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Workplaces provide a sustaining community to employees – research


New research by Penna Sanders and Sidney explores the social and commercial advantages of workplace friendships.

The context for the study was the breakdown of the traditional networks that support individuals - family, neighbours, the church and so on - and hence the importance of the workplace as a source of social community and friendship.

The same social backdrop was found in the different countries we studied - increase in divorce, single person households and self-centered urban living were all given as symptoms of change.

In the US, major research shows 'a serious erosion of a very valuable asset - the social networks that connect us with one another'. This is further analysed as the movement from 'communities of place' to 'communities of association', where people create a sense of belonging by meeting others (directly or over the world wide web) who share the same interests rather than the same street.

The workplace is one such community of association and our research confirms its importance and value both to employees and to employers.

Three quarters of both groups say that the workplace is important in providing a source of community and thus a sense of security and that work comes second only to family in our priorities - before other key drivers such as friends and time.

Friendships are important to the workplace community. Just under half of employers feel the number of workplace friendships has grown over the last five years, while employees say that nearly two out of five of their current friendships are formed as a result of work.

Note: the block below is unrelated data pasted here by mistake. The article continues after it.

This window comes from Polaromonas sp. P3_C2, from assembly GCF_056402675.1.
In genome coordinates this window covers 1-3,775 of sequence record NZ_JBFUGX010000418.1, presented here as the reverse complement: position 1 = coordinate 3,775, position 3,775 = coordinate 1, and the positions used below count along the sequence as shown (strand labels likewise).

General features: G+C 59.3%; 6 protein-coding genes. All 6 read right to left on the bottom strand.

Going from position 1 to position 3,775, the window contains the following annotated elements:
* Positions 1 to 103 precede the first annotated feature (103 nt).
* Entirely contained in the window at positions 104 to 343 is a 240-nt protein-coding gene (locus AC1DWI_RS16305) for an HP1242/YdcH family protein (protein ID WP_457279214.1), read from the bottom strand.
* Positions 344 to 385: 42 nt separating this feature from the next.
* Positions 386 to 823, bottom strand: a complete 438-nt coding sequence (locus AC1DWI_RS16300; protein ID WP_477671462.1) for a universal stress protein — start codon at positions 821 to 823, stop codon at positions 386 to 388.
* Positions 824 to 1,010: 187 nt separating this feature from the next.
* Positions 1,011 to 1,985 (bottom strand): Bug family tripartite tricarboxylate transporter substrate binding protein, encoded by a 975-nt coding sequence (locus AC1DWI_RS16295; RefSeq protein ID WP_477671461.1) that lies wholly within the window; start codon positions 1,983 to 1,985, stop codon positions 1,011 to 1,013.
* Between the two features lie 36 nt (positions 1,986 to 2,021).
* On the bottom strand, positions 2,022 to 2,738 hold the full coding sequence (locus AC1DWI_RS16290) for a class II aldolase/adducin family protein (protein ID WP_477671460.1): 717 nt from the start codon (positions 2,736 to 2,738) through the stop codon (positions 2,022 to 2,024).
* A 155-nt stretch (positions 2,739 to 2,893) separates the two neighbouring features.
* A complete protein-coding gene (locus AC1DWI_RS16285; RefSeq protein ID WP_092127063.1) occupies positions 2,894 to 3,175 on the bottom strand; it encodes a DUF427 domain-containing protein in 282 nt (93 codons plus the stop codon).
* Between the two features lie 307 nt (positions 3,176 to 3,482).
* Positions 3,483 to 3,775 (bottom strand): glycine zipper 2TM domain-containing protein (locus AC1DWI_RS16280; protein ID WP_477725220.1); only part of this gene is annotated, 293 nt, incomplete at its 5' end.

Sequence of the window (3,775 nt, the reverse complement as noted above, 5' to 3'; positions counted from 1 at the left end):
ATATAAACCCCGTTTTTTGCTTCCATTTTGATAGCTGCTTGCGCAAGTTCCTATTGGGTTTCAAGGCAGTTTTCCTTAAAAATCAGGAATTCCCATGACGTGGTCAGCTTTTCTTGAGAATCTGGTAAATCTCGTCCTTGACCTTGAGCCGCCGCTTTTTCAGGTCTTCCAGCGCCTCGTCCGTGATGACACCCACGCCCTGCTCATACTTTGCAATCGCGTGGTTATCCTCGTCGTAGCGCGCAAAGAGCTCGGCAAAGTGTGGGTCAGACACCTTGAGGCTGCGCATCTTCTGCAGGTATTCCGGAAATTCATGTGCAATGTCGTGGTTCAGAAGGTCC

Employees talk of lasting friendships and working relationships, while employers focus on the marriages that are formed in the workplace.

While friendships might not be regarded as core to an organisation, there are some clear business advantages to harnessing them within the workplace community.

Because employees put such store by their workplace friendships, this can add to a sense of loss when made redundant. Almost three quarters of employees have felt a sense of loss when leaving a job.

Employees say that the workplace community has influenced their decisions to join an organisation, to stay with one, and to commit themselves more to their work.

They also say that the general benefits are more motivated staff, better team working and a better atmosphere.

Employers are less likely to have considered these tangible benefits to the business, focusing on the impact of the workplace community on atmosphere and overlooking the commercial advantages.

Only eight per cent of organisations have formal policies in place to develop the workplace community and the main objectives of both formal and informal policies is to improve staff morale. Yet the views of employees suggest that objectives such as motivation and retention could be higher up the list.

Activities in the UK focus on social programmes and team building events, while our research in other markets suggests a more varied programme.

Perhaps it is not surprising therefore, that 94 per cent of employees in the UK feel that organisations are missing an opportunity and could do more to take advantage of the workplace community to improve profitability through improved continuity of employment and productivity.

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